XYZPrinting Da Vinci 2.0
The Taiwanese company XYZPrinting set the 3D printing world on its ear 2 years ago when they announced they were putting out an industrial-quality printer at the quarter of the price of comparable models. The Da Vinci 1.0 was indeed a cut above the rest, in both quality and value. So it was no wonder that when they announced the release of the improved XYZPrinting Da Vinci 2.0 in April 2014, the 3D printing world once again stood up and took notice. With more features and a slight increase in price, this printer is indeed the most innovative in its class.
XYZPrinting has gone to great lengths to ensure an easy experience from the very beginning, whether you are a novice or expert-level user. A lot of other printers take a lot of setup, configuration, calibration and manual tweaks. The Da Vinci 2.0, on the other hand, is just about ready to go right out of the box, with little setup required besides proper unpacking and software installation. Within 30 minutes, your printer can be loaded with 2 different colors of filament and heating up to prepare for your first print job.
Although a lot of printers come with the ability to accommodate rolls of filament that you can buy anywhere, as long as it is one of the materials that the printer supports, the Da Vinci takes a specific type of cartridge roll. The cartridge contains 600g of ABS plastic, in one of 12 available colors, which can be easily threaded into one of the extruders, as well as a chip on the bottom like you would find on an inkjet printer, designed to monitor use and warn you if you don’t have enough material to complete a job.
This may discourage some people who believe in totally open source 3D printing, and make them think that this is another attempt by a company to proprietize materials used by their printers. With a price tag of double what it would cost for a generic 1kg roll, those suspicions would be justified if it was marketed as anything but a means to monitor material usage. That convenience alone may be worth the price for some people, as it is indeed a huge advantage when it comes to preventing waste and failed print jobs. If it were possible to refill the cartridges with standard ABS, however, it would go a long way toward pleasing open-source advocates.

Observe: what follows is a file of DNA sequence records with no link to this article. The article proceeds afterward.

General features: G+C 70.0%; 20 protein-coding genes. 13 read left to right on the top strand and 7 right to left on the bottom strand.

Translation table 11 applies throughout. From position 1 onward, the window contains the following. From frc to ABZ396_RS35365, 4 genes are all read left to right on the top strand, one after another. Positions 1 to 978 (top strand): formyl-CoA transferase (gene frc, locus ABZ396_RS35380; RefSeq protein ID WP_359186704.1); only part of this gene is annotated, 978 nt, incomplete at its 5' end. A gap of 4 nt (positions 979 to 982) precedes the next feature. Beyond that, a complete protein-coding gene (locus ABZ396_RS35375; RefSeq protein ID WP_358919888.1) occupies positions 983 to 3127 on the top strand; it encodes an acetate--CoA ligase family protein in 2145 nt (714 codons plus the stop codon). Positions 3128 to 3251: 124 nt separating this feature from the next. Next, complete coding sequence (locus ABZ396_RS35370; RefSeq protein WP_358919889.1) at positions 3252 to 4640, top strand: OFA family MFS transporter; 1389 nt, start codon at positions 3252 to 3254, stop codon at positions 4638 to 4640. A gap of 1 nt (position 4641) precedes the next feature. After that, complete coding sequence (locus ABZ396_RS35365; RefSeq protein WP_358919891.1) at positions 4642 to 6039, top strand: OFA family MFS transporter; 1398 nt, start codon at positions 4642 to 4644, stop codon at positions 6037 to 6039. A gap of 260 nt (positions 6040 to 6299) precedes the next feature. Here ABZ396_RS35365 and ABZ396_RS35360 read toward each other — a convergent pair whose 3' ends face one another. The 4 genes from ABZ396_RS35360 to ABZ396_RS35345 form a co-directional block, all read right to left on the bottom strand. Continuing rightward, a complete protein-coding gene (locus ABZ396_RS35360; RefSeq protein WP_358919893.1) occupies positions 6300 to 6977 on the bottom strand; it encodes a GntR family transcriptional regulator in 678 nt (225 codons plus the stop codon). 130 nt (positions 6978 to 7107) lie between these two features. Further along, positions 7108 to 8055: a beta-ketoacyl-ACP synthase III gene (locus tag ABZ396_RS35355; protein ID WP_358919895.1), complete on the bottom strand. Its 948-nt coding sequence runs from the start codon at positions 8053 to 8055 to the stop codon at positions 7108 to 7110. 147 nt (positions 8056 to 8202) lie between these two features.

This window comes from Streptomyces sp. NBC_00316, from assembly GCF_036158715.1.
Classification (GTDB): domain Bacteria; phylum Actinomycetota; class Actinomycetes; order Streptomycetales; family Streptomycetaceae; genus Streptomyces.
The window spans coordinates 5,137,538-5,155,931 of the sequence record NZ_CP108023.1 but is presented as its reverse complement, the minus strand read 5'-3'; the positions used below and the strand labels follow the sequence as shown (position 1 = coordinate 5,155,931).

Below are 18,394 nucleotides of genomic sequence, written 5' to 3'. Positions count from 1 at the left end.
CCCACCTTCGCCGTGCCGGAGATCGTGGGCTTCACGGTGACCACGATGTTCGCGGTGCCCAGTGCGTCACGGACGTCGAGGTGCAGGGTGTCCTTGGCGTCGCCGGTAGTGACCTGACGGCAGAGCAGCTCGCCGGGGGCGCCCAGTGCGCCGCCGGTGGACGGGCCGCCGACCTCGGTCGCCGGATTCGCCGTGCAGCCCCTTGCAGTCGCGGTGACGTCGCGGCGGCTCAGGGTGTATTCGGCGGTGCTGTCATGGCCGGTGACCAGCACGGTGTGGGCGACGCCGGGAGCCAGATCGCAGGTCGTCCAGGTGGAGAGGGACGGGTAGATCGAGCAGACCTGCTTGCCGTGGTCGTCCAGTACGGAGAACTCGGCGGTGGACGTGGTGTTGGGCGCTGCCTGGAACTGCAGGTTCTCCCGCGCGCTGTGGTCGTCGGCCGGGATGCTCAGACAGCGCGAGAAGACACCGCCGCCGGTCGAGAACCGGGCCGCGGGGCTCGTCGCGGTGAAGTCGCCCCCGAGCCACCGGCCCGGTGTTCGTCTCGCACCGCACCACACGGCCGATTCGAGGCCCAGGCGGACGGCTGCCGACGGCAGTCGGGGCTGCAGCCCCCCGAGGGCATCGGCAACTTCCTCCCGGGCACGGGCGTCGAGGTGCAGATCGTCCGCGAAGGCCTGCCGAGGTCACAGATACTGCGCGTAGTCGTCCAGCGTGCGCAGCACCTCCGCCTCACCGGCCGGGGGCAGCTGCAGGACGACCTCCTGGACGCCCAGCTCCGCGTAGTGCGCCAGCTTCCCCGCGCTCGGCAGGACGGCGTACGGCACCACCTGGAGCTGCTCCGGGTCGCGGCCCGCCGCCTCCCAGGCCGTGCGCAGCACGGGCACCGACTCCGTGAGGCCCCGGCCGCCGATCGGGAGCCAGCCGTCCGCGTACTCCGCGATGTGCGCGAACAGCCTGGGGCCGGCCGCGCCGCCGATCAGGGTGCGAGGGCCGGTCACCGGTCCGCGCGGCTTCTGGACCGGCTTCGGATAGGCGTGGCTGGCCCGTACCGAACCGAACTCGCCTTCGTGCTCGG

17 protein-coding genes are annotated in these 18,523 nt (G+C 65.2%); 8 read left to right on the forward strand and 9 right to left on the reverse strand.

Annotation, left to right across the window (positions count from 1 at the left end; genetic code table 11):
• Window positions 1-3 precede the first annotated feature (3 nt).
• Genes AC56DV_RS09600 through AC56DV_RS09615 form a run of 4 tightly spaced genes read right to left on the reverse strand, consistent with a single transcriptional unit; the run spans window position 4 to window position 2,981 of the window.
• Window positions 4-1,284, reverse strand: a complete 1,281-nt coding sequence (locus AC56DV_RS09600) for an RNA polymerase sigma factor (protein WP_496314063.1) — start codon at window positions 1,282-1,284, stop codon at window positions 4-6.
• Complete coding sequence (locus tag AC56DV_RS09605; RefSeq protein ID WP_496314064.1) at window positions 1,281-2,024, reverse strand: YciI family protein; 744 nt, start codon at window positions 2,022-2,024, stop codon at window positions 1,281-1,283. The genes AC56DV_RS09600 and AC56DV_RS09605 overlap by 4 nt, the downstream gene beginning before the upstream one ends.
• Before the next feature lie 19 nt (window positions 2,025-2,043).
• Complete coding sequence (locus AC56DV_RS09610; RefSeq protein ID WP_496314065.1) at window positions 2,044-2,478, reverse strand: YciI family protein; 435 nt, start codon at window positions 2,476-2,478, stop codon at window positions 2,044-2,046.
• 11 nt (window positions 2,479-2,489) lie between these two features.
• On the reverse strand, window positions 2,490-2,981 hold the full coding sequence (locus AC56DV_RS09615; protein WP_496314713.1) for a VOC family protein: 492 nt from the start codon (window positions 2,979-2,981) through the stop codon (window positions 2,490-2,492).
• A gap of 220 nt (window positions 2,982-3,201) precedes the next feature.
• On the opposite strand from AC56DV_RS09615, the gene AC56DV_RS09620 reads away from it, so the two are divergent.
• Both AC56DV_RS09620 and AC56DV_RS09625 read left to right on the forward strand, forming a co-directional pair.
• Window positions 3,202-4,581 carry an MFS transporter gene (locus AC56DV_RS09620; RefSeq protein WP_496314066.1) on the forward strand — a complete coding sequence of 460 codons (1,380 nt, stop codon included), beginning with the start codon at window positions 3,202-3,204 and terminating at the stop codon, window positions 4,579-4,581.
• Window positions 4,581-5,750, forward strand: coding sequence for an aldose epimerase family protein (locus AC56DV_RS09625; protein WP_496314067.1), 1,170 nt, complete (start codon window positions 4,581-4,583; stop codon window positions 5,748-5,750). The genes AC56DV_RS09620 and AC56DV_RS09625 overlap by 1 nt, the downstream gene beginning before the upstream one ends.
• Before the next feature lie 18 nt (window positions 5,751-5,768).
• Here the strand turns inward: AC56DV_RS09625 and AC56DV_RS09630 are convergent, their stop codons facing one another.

Part of the value of any product is how it looks. If you put this printer beside one with similar capabilities but mounted on a bare, plain looking frame, most people will choose the Da Vinci, which is one of the nicest looking printers in its class. In addition to a great visual design, it has a great functional design. On-board programmable logic chips, tied into an LCD screen and control inputs, provide an intuitive menu designed to help you set up jobs and prompt you when different steps are complete.
Dual extruder heads are one of the upgrades that come with the Da Vinci 2.0 and they provide wonderful two-toned printing results. You can go onto XYZPrinting’s website and download any number of models available, which you can import into your printer with ease. Once the filament cartridges are loaded and the 3D model is loaded, simply apply a layer of glue to the plate with the supplied glue stick and wait for the extruder and plate to reach optimal printing temperatures. Once it is ready and the first few lines are printed, the LCD readout will display an estimated completion time in hours and minutes, letting you know precisely how long you will have to wait for your results.
When the job is complete, you will see another convenient message on the LCD that says to wait for the object to cool before removal, and it will let you know when you can safely proceed to extract the finished product without burning your fingers. This is another handy feature that we liked a lot, keeping safety in the forefront, which is very important when using this printer in the home. Dabbing water on the plate around the base of the printed object with a swab or paper towel makes extraction with the scraper easy, while ensuring that the object remains intact.
The Da Vinci comes with a great software package, called XYZWare, which makes it easier than ever to configure and initiate a print job. Compatible with both Mac and Windows systems, a simple drag and drop interface allows you to put the design right into the build area with very little effort or advanced configuration.
With a layer resolution of 100 microns, an average speed of 150mm/s and a build area of 200 cubic millimeters, there is an excellent balance of build size, quality and speed for the price, allowing levels of prototyping for hobbyists and small businesses alike that exceed the capabilities of most printers in its class. A USB connection provides easy plug-and-play connectivity and importing over the cloud is possible through XYZWorld, an online community of printer owners coming together to share designs and assist with questions and concerns.
Da Vinci’s support is also great, providing email and phone contact methods for technical or sales questions, as well as the XYZWorld community, video tutorials and an extensive FAQ section to help you obtain quick answers to your more commonly asked questions.
Overall, we found the Da Vinci 2.0 to be a wonderful offering to the 3D printing world, and by far one of the most innovative models in its class. With a suggested retail price of just $699 and free shipping if you purchase through their Amazon store, you can have your very own 3D printing solution in your home or small business and running in a matter of days. With all this and more, the XYZPrinting Da Vinci 2.0 ranks on our list of iReviews 2015 best 3D printers under $1000.
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